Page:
It's no different, really, than what von Trier does in the telling. Take an account that Joe believes solidifies her position as a wicked person. In this one, she winds up in the middle of a collapsing marriage. The husband (Hugo Speer) has left his family (after failing to pick up on her attempts to end their tryst), and his wife (Uma Thurman) arrives at Joe's apartment with their three sons in tow. As much as Joe insists upon the terrible thing she has done, von Trier plays the scene as an awkward comedy, with Thurman's character running an absurd guilt trip on everyone involved.Each time we think we have a handle on where von Trier is going with this material and the way in which he will present it, he throws us off-kilter. A romanticized version of a deathbed scene quite suddenly turns into a more realistic and dreadful depiction. In the middle of watching yet another coincidental encounter with Joe's sexual constant Jerôme (Shia LaBeouf), Seligman yells about the inherent improbability of their relationship. An entire period of her life is summarized with a photo montage of male genitalia. Nymphomaniac: Vol. I is superficially a button-pusher (Few taboos are left untouched, and the preview for next half during the credits suggests it will go for the remaining ones), but that's just the sensationalistic part. The other is an insightful, open-ended examination of how we react to having those buttons pushed.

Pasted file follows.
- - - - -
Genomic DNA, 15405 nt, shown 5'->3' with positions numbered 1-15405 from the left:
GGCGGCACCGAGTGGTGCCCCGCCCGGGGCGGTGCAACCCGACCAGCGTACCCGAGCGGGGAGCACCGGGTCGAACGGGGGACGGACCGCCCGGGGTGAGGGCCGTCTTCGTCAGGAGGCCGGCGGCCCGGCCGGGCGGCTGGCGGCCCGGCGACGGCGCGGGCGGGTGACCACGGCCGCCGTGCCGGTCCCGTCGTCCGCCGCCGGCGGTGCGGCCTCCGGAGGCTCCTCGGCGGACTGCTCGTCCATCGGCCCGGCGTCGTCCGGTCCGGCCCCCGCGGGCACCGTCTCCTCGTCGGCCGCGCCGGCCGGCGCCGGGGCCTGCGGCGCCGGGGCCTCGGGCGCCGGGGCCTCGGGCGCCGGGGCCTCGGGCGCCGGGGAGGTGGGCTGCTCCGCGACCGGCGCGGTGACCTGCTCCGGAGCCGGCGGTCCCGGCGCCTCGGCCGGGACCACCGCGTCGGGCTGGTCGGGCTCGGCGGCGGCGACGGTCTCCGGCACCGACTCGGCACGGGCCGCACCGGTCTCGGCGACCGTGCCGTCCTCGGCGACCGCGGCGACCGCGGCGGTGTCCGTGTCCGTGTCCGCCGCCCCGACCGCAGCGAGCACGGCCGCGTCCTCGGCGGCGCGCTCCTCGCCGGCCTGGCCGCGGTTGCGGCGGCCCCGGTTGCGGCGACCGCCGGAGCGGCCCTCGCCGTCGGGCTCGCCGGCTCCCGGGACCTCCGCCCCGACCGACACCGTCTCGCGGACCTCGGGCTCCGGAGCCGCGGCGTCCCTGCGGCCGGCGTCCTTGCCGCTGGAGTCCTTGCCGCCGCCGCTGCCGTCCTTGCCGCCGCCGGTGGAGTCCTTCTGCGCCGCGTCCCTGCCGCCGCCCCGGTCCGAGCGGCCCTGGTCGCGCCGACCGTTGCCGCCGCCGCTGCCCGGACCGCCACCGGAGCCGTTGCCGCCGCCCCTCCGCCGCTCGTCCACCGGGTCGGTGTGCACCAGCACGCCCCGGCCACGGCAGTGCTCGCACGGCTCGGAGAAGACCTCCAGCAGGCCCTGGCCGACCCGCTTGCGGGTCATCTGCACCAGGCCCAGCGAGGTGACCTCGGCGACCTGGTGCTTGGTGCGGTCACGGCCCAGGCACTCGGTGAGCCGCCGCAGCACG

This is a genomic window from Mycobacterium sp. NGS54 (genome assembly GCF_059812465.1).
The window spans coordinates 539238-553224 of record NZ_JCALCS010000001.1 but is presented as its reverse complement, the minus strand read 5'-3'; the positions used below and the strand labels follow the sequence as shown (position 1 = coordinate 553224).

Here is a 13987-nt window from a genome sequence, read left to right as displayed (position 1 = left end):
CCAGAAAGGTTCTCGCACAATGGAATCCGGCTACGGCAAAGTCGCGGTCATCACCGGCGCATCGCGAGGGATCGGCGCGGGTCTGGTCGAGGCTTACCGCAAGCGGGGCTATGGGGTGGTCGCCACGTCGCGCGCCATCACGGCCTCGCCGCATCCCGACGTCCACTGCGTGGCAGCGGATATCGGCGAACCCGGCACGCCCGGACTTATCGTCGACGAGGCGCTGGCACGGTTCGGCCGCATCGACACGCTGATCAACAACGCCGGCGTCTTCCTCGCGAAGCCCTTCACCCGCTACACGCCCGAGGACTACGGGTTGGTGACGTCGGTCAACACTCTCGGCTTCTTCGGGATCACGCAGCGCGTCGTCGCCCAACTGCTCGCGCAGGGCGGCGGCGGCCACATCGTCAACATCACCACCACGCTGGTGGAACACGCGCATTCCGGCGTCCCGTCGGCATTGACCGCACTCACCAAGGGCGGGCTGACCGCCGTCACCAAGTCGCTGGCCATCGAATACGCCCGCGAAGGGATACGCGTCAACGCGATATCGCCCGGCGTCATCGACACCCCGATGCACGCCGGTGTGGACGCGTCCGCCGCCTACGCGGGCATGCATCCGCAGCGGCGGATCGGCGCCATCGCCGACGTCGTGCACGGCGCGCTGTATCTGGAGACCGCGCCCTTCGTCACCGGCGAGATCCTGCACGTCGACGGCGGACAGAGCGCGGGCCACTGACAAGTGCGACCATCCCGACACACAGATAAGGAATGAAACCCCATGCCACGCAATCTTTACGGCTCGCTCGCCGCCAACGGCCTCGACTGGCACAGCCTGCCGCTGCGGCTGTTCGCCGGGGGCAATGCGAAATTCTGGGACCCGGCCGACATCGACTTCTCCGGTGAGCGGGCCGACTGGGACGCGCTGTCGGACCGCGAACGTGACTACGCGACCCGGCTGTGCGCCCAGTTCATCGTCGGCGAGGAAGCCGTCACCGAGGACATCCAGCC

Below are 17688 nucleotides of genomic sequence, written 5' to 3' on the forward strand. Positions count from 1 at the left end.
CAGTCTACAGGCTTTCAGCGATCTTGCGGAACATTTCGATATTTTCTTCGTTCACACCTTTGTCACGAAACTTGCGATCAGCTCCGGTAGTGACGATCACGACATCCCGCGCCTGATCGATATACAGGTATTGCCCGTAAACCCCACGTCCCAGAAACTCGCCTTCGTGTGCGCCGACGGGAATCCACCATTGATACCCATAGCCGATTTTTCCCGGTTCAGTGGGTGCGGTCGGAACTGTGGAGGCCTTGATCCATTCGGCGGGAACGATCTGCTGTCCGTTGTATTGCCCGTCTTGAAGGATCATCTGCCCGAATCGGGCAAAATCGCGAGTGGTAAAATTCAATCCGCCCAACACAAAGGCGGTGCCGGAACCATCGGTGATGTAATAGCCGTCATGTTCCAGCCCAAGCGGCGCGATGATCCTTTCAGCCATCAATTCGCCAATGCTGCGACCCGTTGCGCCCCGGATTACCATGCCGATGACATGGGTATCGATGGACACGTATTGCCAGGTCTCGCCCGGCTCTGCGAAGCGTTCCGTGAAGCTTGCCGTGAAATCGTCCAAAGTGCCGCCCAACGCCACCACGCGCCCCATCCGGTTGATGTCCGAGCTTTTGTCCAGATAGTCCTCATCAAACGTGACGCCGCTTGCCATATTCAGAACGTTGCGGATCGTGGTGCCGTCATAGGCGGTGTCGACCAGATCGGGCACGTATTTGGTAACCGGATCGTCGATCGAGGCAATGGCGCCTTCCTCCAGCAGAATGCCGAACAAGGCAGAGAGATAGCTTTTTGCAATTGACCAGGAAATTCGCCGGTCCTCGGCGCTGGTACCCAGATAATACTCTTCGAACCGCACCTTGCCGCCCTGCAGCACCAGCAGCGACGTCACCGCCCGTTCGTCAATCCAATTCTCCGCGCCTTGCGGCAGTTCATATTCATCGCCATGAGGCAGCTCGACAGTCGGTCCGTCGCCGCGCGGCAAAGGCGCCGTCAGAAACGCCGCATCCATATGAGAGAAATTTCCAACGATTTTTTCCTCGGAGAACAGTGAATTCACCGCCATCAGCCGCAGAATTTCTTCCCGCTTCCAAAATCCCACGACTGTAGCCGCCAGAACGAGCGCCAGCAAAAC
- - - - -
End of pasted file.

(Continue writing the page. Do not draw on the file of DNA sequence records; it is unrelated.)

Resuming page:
Note: The second volume of this two-part film is scheduled to be released in theaters two weeks after the release of the first. It makes one long for the days of the intermission.
Copyright © 2014 by Mark Dujsik. All rights reserved.